You might think Zimmerman isn't the only one accused of a crime. The question is why they would even be allowed to continue in this case in any capacity. They didn't even take away the gun?

  • emjayay on March 27, 2012 11:16 AM:

    Obviously the actual evidence - which no one now knows about - in this case will paint a more accurate picture of what happened in the moment. For now, tapes of Trevon screaming up to the second he was killed seem to be a bit damning, unless it is the attacker rather than the victim who does the screaming, which seems unlikely.

    On the other hand, maybe we'll get the dueling forensic experts we all (if you were around and paying too much attention) saw in the O J Simpson case. I remember some apparently top crime expert Chinese guy saying the blood evidence made it impossible that OJ did it, seemingly contrary to any normal logic or usual pattern of behavior.

  • Neil Bates on March 27, 2012 11:22 AM:

    Martin may indeed have tussled with Zimmerman, and first, but that is not really the main point. First, Z. was told by Dispatcher "don't follow him" - not force of law but still a warning from official contact. Since Z followed Martin, IIRC even the writer/promoter of the SYG law said that Z lost his "rights" under that law. (IOW, Z was not standing at bus stop when some punk starts hassling him.) Indeed, from phone records of call to Martin's GF, he is saying "why are you following me" etc, then Z says "what are you doing here" then struggle, then shot/s IIRC.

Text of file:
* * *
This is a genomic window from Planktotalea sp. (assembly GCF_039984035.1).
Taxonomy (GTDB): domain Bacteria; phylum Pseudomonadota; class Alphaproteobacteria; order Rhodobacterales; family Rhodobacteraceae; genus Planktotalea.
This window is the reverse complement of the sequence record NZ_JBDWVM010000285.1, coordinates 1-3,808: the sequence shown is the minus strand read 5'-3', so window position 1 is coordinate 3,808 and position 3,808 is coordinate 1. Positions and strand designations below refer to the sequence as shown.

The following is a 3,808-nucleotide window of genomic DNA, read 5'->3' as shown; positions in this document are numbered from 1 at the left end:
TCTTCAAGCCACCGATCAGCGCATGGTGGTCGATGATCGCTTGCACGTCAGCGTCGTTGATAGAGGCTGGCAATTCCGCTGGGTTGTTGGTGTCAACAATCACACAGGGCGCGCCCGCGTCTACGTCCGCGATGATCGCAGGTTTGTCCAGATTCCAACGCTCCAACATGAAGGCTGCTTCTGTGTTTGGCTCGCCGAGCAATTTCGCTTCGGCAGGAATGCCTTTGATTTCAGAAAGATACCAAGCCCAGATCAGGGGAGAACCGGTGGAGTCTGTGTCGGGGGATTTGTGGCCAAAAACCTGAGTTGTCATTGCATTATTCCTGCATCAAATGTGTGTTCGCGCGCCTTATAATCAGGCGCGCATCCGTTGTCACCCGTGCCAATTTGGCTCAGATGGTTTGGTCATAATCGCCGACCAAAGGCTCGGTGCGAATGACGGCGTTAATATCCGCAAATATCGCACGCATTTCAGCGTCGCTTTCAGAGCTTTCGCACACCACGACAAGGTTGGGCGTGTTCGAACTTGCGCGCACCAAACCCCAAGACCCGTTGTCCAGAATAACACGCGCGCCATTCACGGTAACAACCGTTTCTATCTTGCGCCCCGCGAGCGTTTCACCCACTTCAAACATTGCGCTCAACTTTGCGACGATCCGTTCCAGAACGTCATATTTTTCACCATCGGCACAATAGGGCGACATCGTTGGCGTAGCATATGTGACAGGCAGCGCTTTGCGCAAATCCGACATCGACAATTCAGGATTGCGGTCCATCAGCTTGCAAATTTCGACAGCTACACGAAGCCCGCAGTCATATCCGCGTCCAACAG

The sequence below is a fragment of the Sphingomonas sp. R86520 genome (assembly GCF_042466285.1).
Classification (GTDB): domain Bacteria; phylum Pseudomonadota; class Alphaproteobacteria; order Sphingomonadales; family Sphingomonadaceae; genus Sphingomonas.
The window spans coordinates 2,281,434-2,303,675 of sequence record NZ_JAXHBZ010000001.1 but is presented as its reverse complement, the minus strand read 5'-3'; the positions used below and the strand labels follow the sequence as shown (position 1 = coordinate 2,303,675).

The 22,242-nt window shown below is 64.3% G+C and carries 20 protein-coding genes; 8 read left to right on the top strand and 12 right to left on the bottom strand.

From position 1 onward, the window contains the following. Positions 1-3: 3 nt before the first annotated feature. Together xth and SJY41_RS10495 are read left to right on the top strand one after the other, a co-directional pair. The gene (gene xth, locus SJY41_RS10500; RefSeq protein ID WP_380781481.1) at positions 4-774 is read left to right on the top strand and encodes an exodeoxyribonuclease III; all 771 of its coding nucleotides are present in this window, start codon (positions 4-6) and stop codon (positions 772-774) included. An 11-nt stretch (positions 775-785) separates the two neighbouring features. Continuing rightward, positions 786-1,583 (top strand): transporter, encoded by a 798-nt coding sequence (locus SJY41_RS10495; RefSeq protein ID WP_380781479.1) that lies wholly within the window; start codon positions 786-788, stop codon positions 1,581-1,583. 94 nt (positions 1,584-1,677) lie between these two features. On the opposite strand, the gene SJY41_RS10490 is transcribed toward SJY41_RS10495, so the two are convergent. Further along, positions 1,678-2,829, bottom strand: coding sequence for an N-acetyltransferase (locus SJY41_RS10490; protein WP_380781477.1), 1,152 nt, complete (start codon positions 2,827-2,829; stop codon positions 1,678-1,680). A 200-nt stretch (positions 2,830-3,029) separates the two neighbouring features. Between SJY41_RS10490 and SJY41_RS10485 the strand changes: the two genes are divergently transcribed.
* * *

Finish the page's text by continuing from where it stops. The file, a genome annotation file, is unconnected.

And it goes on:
But the real problem is the police response. As conservatives know, the burden of proof is on *defendant* to show excuse etc, rather than if "did acts." They should have arrested Z, not taken his word, where is picture of his bloody nose (and he is around 90-100 pounds heavier) etc. They had no right cause to dismiss case because they could *not find* evidence that Z's story was *wrong* - instead, Z had to show he had excuse in a public place after pursuit, not in his home etc.

  • emjayay on March 27, 2012 11:23 AM:

    It's immaterial anyway, but a big percentage of high school students, and this includes all of them in any socioeconomic class, might have a baggie on them with traces of pot in it. It hardly indicates that he was dealing, only that he was typical.

    Under what circumstances was it found anyway?

  • Jan on March 27, 2012 11:24 AM:

    Thank you. You described this attempt to blame the victim perfectly.
    I hope your post is read wide and far!

  • Neil Bates on March 27, 2012 11:27 AM:

    BTW I do not think the SYG law itself is to blame here, as I noted: Z improperly exercised the rule anyway. If you *really are confronted* either at home etc or MYOB, I don't see that you should have to run away.

  • Kathryn on March 27, 2012 11:29 AM:

    The obvious corruption in this country is becoming unbearable to me. The Sanford cops are obviously blaming the victim and covering their own asses, the woman who wrote the article in the Orlando paper presented Zimmerman's story as fact not as his account, open to scrutiny. Now predictably, the right wing media is jumping on the band wagon, they've scrounged up an African-American defender of Zimmerman, there is no forensic evidence due to incompetence, the fix is in, just another day in America, the former land of the free and home of the brave.

  • Josef K on March 27, 2012 11:36 AM:

    Itís a saddening and maddening pattern.

    You've just encapsulated the entire human race in those six words.

    Like most here, I'm not even remotely surprised by these developments, except this time I don't think it'll stick as well as in the past. Time will tell.

  • N.Wells on March 27, 2012 11:42 AM:

    Apparently Cheney is not the only Republican in need of a heart. Perhaps he could share with all his pals.